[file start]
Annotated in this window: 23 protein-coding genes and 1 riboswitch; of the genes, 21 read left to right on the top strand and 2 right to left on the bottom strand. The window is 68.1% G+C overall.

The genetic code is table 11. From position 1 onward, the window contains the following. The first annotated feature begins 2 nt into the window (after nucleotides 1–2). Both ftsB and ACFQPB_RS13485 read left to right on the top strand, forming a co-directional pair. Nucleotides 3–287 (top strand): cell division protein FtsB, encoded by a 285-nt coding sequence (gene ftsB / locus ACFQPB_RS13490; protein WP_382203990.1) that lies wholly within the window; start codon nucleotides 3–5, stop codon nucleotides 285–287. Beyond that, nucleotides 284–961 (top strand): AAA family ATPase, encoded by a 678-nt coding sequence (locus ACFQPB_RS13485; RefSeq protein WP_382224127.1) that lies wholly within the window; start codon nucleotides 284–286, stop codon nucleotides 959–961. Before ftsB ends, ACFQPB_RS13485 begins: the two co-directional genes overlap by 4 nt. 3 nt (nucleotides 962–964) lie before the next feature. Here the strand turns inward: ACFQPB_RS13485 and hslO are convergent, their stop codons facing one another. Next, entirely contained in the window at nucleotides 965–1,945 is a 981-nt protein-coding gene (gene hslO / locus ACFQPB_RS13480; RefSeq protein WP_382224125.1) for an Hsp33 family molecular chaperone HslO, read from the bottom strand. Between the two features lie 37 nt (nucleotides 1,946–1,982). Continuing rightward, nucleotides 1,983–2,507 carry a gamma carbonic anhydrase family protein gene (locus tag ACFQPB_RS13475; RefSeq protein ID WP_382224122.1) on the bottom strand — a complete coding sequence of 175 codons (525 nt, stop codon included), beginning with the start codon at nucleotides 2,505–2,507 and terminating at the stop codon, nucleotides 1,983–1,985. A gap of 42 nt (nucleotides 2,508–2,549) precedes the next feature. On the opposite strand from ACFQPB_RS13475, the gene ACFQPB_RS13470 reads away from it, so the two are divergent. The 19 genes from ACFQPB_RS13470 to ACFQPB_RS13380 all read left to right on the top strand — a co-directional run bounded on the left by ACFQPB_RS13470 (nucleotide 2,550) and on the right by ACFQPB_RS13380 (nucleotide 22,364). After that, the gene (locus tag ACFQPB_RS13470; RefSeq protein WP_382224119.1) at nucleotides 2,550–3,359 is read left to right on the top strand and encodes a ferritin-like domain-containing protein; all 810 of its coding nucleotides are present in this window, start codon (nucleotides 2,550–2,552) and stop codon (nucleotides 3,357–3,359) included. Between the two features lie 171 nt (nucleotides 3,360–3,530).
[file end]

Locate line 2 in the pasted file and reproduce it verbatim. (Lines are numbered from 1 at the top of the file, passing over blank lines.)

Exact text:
The genetic code is table 11. From position 1 onward, the window contains the following. The first annotated feature begins 2 nt into the window (after nucleotides 1–2). Both ftsB and ACFQPB_RS13485 read left to right on the top strand, forming a co-directional pair. Nucleotides 3–287 (top strand): cell division protein FtsB, encoded by a 285-nt coding sequence (gene ftsB / locus ACFQPB_RS13490; protein WP_382203990.1) that lies wholly within the window; start codon nucleotides 3–5, stop codon nucleotides 285–287. Beyond that, nucleotides 284–961 (top strand): AAA family ATPase, encoded by a 678-nt coding sequence (locus ACFQPB_RS13485; RefSeq protein WP_382224127.1) that lies wholly within the window; start codon nucleotides 284–286, stop codon nucleotides 959–961. Before ftsB ends, ACFQPB_RS13485 begins: the two co-directional genes overlap by 4 nt. 3 nt (nucleotides 962–964) lie before the next feature. Here the strand turns inward: ACFQPB_RS13485 and hslO are convergent, their stop codons facing one another. Next, entirely contained in the window at nucleotides 965–1,945 is a 981-nt protein-coding gene (gene hslO / locus ACFQPB_RS13480; RefSeq protein WP_382224125.1) for an Hsp33 family molecular chaperone HslO, read from the bottom strand. Between the two features lie 37 nt (nucleotides 1,946–1,982). Continuing rightward, nucleotides 1,983–2,507 carry a gamma carbonic anhydrase family protein gene (locus tag ACFQPB_RS13475; RefSeq protein ID WP_382224122.1) on the bottom strand — a complete coding sequence of 175 codons (525 nt, stop codon included), beginning with the start codon at nucleotides 2,505–2,507 and terminating at the stop codon, nucleotides 1,983–1,985. A gap of 42 nt (nucleotides 2,508–2,549) precedes the next feature. On the opposite strand from ACFQPB_RS13475, the gene ACFQPB_RS13470 reads away from it, so the two are divergent. The 19 genes from ACFQPB_RS13470 to ACFQPB_RS13380 all read left to right on the top strand — a co-directional run bounded on the left by ACFQPB_RS13470 (nucleotide 2,550) and on the right by ACFQPB_RS13380 (nucleotide 22,364). After that, the gene (locus tag ACFQPB_RS13470; RefSeq protein WP_382224119.1) at nucleotides 2,550–3,359 is read left to right on the top strand and encodes a ferritin-like domain-containing protein; all 810 of its coding nucleotides are present in this window, start codon (nucleotides 2,550–2,552) and stop codon (nucleotides 3,357–3,359) included. Between the two features lie 171 nt (nucleotides 3,360–3,530).